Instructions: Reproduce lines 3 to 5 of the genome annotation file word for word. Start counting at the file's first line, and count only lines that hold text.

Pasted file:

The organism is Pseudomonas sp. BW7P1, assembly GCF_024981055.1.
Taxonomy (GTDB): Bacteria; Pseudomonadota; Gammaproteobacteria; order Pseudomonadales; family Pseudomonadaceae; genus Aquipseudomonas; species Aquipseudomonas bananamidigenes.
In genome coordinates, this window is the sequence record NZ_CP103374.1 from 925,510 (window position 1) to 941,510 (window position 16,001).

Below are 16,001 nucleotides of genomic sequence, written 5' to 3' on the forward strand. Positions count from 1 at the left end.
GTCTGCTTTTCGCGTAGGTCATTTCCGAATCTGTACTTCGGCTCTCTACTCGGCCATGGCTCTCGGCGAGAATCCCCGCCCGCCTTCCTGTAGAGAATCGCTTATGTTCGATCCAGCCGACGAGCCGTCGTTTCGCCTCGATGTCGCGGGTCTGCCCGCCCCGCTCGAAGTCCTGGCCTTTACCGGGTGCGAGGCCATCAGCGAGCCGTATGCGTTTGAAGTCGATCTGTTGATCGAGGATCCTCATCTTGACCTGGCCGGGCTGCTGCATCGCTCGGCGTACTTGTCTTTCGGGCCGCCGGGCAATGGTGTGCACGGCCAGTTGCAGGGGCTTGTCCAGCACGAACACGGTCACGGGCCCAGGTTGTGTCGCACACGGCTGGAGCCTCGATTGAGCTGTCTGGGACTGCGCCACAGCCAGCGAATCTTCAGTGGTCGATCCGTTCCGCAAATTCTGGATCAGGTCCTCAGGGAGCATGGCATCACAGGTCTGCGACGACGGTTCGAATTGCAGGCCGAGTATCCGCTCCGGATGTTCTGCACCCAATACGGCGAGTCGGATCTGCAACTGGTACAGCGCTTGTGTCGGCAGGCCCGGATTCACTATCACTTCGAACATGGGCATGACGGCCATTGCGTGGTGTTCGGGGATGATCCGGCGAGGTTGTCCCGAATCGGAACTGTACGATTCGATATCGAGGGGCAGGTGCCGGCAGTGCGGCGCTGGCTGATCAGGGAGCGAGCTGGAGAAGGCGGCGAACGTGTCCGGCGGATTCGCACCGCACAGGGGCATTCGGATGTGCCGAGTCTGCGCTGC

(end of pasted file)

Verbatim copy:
In genome coordinates, this window is the sequence record NZ_CP103374.1 from 925,510 (window position 1) to 941,510 (window position 16,001).

Below are 16,001 nucleotides of genomic sequence, written 5' to 3' on the forward strand. Positions count from 1 at the left end.
GTCTGCTTTTCGCGTAGGTCATTTCCGAATCTGTACTTCGGCTCTCTACTCGGCCATGGCTCTCGGCGAGAATCCCCGCCCGCCTTCCTGTAGAGAATCGCTTATGTTCGATCCAGCCGACGAGCCGTCGTTTCGCCTCGATGTCGCGGGTCTGCCCGCCCCGCTCGAAGTCCTGGCCTTTACCGGGTGCGAGGCCATCAGCGAGCCGTATGCGTTTGAAGTCGATCTGTTGATCGAGGATCCTCATCTTGACCTGGCCGGGCTGCTGCATCGCTCGGCGTACTTGTCTTTCGGGCCGCCGGGCAATGGTGTGCACGGCCAGTTGCAGGGGCTTGTCCAGCACGAACACGGTCACGGGCCCAGGTTGTGTCGCACACGGCTGGAGCCTCGATTGAGCTGTCTGGGACTGCGCCACAGCCAGCGAATCTTCAGTGGTCGATCCGTTCCGCAAATTCTGGATCAGGTCCTCAGGGAGCATGGCATCACAGGTCTGCGACGACGGTTCGAATTGCAGGCCGAGTATCCGCTCCGGATGTTCTGCACCCAATACGGCGAGTCGGATCTGCAACTGGTACAGCGCTTGTGTCGGCAGGCCCGGATTCACTATCACTTCGAACATGGGCATGACGGCCATTGCGTGGTGTTCGGGGATGATCCGGCGAGGTTGTCCCGAATCGGAACTGTACGATTCGATATCGAGGGGCAGGTGCCGGCAGTGCGGCGCTGGCTGATCAGGGAGCGAGCTGGAGAAGGCGGCGAACGTGTCCGGCGGATTCGCACCGCACAGGGGCATTCGGATGTGCCGAGTCTGCGCTGC